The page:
Such mapping supports all kinds of applications and professions. For example, architects, engineers and consultancies can quickly access the reliable off-the-shelf data they need throughout the tendering process. Floodplain managers can gain insight into how large-scale flood maps compare to local models – including how accurate they are, and any limitations they may have. Policymakers and insurers can optimize their work in risk management and disaster preparedness. And risk managers can explore the full array of risks posed to their business, and gain awareness of potential financial losses that may come their way.

The Iowa Flood Center 

In 2008, flooding devastated eastern Iowa. In response, state legislators established the Iowa Flood Center – the country’s only academic research center solely dedicated to flooding. The Iowa Flood Center has since established itself as the go-to institution for flood information and research in the state, providing comprehensive, high-quality mapping at city and statewide scales.

The Center operates a flood information and alert system to provide real-time guidance on watersheds, precipitation and stream levels for Iowa communities, and has deployed a statewide system of stream sensors, weather stations and rain gauges to capture a broad range of weather metrics. Through its activities and data provision, the Iowa Flood Center is improving flood prediction, drought assessment, and water resource, watershed and agricultural management in the state, with its flood forecasting and mapping showing “the probability, extent, and depth of flooding for every Iowa stream draining more than one square mile”.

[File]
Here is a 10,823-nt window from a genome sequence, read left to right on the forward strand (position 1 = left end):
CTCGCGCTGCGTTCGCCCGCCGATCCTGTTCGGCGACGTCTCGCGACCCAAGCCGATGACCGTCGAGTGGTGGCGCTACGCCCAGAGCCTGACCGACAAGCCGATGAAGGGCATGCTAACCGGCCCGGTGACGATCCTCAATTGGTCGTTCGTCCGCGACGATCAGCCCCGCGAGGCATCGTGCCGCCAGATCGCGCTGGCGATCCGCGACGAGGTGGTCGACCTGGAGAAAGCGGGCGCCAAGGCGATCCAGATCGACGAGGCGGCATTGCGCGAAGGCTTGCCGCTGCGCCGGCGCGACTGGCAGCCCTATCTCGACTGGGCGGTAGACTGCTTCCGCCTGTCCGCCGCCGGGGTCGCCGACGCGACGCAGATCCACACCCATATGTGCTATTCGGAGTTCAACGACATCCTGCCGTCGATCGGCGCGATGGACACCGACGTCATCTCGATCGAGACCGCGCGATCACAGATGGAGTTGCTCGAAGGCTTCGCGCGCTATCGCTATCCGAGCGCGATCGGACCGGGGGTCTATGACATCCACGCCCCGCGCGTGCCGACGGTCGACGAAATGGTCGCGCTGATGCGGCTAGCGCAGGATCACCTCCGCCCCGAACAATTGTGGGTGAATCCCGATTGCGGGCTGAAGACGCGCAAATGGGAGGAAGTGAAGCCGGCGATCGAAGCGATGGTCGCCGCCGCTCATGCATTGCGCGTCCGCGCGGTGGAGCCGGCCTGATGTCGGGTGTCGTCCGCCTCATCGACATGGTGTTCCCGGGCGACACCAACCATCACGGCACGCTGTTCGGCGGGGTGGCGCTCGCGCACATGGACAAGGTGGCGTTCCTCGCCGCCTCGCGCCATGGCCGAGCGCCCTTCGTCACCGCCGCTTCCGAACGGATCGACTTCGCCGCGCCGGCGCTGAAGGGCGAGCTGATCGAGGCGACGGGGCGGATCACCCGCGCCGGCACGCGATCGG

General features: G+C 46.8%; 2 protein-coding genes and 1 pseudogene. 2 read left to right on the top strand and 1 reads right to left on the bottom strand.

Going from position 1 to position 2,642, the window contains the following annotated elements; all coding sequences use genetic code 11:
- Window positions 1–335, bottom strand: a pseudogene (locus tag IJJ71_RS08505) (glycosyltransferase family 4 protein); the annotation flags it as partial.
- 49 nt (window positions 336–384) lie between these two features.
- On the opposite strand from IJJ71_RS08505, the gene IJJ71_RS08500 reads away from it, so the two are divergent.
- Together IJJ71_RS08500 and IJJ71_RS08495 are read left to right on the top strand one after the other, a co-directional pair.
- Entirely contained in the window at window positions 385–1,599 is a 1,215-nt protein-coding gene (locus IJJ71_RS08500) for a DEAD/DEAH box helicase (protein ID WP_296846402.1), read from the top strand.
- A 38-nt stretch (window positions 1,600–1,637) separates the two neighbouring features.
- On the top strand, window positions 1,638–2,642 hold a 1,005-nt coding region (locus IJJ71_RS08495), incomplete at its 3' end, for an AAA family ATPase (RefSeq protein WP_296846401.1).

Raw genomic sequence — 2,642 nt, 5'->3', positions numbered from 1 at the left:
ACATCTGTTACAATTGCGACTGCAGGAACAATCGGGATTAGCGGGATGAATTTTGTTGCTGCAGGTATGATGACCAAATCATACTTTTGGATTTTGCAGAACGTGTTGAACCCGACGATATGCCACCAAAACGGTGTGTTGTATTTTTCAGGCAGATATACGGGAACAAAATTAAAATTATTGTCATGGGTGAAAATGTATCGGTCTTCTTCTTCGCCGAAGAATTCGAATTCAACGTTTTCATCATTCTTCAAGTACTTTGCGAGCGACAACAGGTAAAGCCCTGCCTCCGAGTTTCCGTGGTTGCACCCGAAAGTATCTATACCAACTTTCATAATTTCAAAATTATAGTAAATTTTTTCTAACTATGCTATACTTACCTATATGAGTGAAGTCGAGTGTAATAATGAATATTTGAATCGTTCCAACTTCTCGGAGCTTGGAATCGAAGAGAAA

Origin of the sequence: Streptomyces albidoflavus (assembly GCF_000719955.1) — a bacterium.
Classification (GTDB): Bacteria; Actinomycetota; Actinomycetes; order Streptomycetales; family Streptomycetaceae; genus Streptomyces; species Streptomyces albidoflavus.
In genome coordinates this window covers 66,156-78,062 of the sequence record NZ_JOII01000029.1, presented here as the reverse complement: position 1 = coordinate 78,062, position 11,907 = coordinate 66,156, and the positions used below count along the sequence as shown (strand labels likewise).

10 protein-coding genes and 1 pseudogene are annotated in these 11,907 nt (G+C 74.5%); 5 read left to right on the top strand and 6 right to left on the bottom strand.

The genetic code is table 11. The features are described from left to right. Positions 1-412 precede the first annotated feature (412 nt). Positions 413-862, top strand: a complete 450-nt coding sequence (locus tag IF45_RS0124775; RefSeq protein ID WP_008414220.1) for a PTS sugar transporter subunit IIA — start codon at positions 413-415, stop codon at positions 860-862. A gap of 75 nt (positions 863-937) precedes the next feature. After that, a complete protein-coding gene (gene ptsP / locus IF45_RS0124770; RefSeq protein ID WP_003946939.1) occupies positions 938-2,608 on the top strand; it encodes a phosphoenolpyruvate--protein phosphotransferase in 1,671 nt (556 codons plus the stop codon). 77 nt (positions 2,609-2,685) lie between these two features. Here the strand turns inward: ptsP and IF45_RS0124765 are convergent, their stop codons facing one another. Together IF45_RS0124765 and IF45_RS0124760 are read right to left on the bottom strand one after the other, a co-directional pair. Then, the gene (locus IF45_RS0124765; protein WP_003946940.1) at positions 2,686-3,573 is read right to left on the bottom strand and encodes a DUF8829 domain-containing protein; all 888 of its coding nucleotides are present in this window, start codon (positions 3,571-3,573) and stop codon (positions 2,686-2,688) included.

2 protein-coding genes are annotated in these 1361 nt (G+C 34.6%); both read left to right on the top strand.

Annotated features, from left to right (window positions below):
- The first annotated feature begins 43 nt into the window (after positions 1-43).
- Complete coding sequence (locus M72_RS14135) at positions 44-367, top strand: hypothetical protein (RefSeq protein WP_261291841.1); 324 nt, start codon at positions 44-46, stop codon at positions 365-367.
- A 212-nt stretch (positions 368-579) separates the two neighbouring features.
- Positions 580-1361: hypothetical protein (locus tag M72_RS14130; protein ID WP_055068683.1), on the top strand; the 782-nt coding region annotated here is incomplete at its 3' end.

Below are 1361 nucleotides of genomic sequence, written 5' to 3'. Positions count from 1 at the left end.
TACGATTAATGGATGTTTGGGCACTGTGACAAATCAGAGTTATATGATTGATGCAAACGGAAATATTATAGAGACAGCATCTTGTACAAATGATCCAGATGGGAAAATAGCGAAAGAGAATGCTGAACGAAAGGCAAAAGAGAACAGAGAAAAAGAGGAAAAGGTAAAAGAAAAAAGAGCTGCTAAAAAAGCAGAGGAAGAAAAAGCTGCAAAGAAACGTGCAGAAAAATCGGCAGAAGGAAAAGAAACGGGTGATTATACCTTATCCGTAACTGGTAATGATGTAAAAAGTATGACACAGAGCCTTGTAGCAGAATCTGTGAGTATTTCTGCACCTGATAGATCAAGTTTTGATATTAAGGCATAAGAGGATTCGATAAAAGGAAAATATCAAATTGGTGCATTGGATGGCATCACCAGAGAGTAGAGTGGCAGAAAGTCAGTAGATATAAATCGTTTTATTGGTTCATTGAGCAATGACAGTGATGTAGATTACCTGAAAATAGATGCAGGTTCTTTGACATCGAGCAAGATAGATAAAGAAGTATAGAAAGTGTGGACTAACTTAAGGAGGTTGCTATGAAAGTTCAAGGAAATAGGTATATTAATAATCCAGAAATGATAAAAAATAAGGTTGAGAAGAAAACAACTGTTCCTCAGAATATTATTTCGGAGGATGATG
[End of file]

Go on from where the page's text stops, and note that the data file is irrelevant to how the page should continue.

Thanks to the availability and quality of Iowa Flood Center data, their maps have served as an invaluable testbed for the comparison and validation of our US hazard data. Our work has typically focused on comparing their high-quality modeling to our own outputs, finding that the two datasets generally agree – with only some locally significant differences and within error bounds that are immensely difficult to remove.

At a glance: Fathom’s collaboration with the Iowa Flood Center

A new automated method for improved flood defense representation in large-scale hydraulic models

In 2019, we worked with Iowa Flood Center researchers to improve the accuracy of flood inundation modeling. Typically, digital elevation models (DEMs) – models that represent bare-earth topography – use coarse terrain data, and end up being oversimplified and artificially smooth as a result. This doesn’t adequately capture structures that may defend against flooding, limiting accuracy. Our research explored a novel automated method that could preserve the elevation of such structures, with good agreement with Iowa Flood Center data.

Combined modeling of US fluvial, pluvial, and coastal flood hazard under current and future climates